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The following is a guest post by Marie McDonald. Marie has written here before and does excellent work in her local church leading others to discover and engage people groups.

Think for a moment about Christian community. Typically, the term conjures up ideas of potluck dinners, rallying around a struggling small group member, or other forms of internal church focus. While these are great, it is only the beginning of godly community.

If the church is primarily meant to be a worshipping community, it involves not only our gathering together but also the way we minister to the community around us.

In John 13, Jesus tells his followers, “A new commandment I give to you, that you love one another: just as I have loved you, you also are to love one another.” But we often miss the next part, “By this all people will know that you are my disciples, if you have love for one another.” So, Jesus is saying that the way we love one another will be our witness to the community.

However, how will the non-Christian community know of our love and unity if we focus all of our efforts inwards? Do we expect them to come banging on our doors, wanting to be a part?

What if, instead, Christians loved one another as we were boldly sharing with and loving our neighbors? What a stark contrast that would be to see different ages, genders, and life stages brought together by the power of the Gospel. We need communities of Christians to best reach communities of the lost.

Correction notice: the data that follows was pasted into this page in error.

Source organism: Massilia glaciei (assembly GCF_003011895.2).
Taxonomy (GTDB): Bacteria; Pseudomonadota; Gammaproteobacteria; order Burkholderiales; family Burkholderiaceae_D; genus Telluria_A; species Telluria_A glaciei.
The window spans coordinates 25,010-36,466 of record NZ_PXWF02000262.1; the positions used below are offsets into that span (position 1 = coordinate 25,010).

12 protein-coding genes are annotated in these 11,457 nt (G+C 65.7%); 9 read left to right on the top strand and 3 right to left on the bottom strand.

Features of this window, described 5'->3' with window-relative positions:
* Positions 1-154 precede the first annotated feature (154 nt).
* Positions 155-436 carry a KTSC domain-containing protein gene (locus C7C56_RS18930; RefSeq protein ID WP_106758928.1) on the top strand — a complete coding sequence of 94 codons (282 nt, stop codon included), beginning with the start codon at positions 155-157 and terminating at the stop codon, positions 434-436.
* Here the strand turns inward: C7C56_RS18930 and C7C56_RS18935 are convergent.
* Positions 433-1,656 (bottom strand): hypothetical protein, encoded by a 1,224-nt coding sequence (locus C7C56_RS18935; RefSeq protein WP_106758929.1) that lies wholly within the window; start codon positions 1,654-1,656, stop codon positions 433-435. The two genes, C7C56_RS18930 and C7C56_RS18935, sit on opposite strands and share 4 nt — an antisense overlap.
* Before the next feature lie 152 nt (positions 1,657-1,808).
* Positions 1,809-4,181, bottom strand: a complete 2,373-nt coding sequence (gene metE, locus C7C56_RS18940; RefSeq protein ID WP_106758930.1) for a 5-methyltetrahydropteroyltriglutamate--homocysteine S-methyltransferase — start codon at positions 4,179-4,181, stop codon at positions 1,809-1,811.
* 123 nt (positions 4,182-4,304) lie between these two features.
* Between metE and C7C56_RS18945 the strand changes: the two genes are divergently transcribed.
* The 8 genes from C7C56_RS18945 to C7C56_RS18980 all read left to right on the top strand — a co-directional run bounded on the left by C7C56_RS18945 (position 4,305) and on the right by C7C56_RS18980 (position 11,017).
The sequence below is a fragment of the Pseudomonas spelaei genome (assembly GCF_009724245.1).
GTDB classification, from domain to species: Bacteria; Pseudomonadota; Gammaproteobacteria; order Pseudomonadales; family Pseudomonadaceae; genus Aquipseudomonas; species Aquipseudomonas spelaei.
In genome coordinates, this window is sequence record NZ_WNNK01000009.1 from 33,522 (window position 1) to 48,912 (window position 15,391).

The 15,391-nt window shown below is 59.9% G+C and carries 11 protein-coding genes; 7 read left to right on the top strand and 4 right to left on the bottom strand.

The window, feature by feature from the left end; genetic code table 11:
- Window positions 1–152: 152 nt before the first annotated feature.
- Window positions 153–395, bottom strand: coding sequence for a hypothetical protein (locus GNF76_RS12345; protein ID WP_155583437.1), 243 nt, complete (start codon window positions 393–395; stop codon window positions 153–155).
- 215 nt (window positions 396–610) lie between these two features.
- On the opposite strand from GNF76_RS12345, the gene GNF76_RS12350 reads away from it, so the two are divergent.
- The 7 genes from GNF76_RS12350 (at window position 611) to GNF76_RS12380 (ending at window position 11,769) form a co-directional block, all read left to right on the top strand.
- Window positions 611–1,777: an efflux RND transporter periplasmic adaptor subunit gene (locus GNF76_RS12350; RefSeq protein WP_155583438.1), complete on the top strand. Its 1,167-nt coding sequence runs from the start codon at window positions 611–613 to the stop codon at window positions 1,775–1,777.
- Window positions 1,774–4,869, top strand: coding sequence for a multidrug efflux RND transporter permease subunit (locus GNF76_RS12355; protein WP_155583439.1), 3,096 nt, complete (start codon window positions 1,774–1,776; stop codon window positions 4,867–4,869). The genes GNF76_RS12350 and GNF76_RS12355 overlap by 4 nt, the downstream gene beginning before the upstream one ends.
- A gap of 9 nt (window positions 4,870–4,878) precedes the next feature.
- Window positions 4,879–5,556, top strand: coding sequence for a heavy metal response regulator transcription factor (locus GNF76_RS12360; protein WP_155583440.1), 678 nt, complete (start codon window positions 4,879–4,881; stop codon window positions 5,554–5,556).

In my own life, I have seen this play out through the wonderful church members in our area. In my singleness, I have been more flexible to spend the wee hours of the night talking with ladies, even at the spur of the moment. My couple friends have made it more comfortable to invite over married people we met. Parents bridged the gaps with those who have children and provide natural playdates while we chatted. Men can gather together with other men and… do whatever it is guys do to bond. Same for us ladies. Best of all, the way we all interact shows a diversity of connection that cannot be found anywhere else. Only the good news of Christ can truly bind a motley crew like us together.

We cannot expect people to understand the full array of church flourishing without seeing our community at work. Otherwise, all they will ever see is homogeny and a call to become like us, instead of becoming Christlike. Can we legitimately make promises about the beauty of the Body of Christ without first showing it to the one considering belief?

So, this is a call to consider how we may reach the ends of our whole community with all the parts of our Christian community. There is nothing intrinsically more honorable about sharing with the Imam than with the housewife, but someone must go to them both. While one person may be better equipped to speak to someone’s heart than others, a diversity of people speaking the same message reveals its reliability. We need singles, couples, youths, wives, single dads, empty-nesters, and widows working in community to reach the ends of our communities, be that Timbuktu or the Target checkout.